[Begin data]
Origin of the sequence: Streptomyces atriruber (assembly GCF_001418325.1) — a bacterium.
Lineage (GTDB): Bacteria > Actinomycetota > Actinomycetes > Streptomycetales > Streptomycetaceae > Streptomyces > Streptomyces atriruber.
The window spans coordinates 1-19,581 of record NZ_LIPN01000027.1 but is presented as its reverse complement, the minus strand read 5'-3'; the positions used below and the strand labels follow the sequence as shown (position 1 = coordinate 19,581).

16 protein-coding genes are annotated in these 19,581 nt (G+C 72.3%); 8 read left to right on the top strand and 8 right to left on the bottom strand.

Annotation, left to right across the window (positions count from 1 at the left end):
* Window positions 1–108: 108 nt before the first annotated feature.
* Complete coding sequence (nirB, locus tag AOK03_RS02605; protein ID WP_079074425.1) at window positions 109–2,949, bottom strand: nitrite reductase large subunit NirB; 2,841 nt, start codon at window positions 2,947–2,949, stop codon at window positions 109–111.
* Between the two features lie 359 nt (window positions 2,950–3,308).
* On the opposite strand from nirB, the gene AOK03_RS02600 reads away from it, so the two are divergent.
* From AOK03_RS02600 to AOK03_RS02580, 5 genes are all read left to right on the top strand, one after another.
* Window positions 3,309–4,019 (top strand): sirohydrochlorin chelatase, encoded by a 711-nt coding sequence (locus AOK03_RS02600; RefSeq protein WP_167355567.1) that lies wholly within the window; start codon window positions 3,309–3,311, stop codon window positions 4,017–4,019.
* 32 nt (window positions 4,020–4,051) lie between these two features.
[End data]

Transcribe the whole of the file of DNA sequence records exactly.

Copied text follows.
Origin of the sequence: Streptomyces atriruber (assembly GCF_001418325.1) — a bacterium.
Lineage (GTDB): Bacteria > Actinomycetota > Actinomycetes > Streptomycetales > Streptomycetaceae > Streptomyces > Streptomyces atriruber.
The window spans coordinates 1-19,581 of record NZ_LIPN01000027.1 but is presented as its reverse complement, the minus strand read 5'-3'; the positions used below and the strand labels follow the sequence as shown (position 1 = coordinate 19,581).

16 protein-coding genes are annotated in these 19,581 nt (G+C 72.3%); 8 read left to right on the top strand and 8 right to left on the bottom strand.

Annotation, left to right across the window (positions count from 1 at the left end):
* Window positions 1–108: 108 nt before the first annotated feature.
* Complete coding sequence (nirB, locus tag AOK03_RS02605; protein ID WP_079074425.1) at window positions 109–2,949, bottom strand: nitrite reductase large subunit NirB; 2,841 nt, start codon at window positions 2,947–2,949, stop codon at window positions 109–111.
* Between the two features lie 359 nt (window positions 2,950–3,308).
* On the opposite strand from nirB, the gene AOK03_RS02600 reads away from it, so the two are divergent.
* From AOK03_RS02600 to AOK03_RS02580, 5 genes are all read left to right on the top strand, one after another.
* Window positions 3,309–4,019 (top strand): sirohydrochlorin chelatase, encoded by a 711-nt coding sequence (locus AOK03_RS02600; RefSeq protein WP_167355567.1) that lies wholly within the window; start codon window positions 3,309–3,311, stop codon window positions 4,017–4,019.
* 32 nt (window positions 4,020–4,051) lie between these two features.